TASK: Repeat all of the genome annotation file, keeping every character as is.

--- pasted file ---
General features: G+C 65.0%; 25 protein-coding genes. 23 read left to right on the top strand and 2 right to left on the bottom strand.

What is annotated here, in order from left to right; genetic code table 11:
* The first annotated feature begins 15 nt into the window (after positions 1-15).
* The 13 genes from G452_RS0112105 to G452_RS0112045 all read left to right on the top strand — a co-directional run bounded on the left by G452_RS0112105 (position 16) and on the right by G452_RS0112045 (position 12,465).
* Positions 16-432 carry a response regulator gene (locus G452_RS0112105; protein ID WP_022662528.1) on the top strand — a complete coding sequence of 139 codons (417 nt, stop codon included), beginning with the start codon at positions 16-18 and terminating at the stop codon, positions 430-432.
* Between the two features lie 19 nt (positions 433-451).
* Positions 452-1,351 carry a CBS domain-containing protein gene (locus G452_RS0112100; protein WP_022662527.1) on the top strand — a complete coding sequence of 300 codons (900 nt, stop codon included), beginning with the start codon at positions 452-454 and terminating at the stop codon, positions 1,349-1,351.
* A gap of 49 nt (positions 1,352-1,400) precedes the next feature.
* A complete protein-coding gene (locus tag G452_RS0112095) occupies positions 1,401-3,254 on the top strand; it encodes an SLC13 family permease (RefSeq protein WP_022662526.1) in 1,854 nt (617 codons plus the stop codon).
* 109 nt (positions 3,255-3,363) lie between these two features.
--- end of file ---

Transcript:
General features: G+C 65.0%; 25 protein-coding genes. 23 read left to right on the top strand and 2 right to left on the bottom strand.

What is annotated here, in order from left to right; genetic code table 11:
* The first annotated feature begins 15 nt into the window (after positions 1-15).
* The 13 genes from G452_RS0112105 to G452_RS0112045 all read left to right on the top strand — a co-directional run bounded on the left by G452_RS0112105 (position 16) and on the right by G452_RS0112045 (position 12,465).
* Positions 16-432 carry a response regulator gene (locus G452_RS0112105; protein ID WP_022662528.1) on the top strand — a complete coding sequence of 139 codons (417 nt, stop codon included), beginning with the start codon at positions 16-18 and terminating at the stop codon, positions 430-432.
* Between the two features lie 19 nt (positions 433-451).
* Positions 452-1,351 carry a CBS domain-containing protein gene (locus G452_RS0112100; protein WP_022662527.1) on the top strand — a complete coding sequence of 300 codons (900 nt, stop codon included), beginning with the start codon at positions 452-454 and terminating at the stop codon, positions 1,349-1,351.
* A gap of 49 nt (positions 1,352-1,400) precedes the next feature.
* A complete protein-coding gene (locus tag G452_RS0112095) occupies positions 1,401-3,254 on the top strand; it encodes an SLC13 family permease (RefSeq protein WP_022662526.1) in 1,854 nt (617 codons plus the stop codon).
* 109 nt (positions 3,255-3,363) lie between these two features.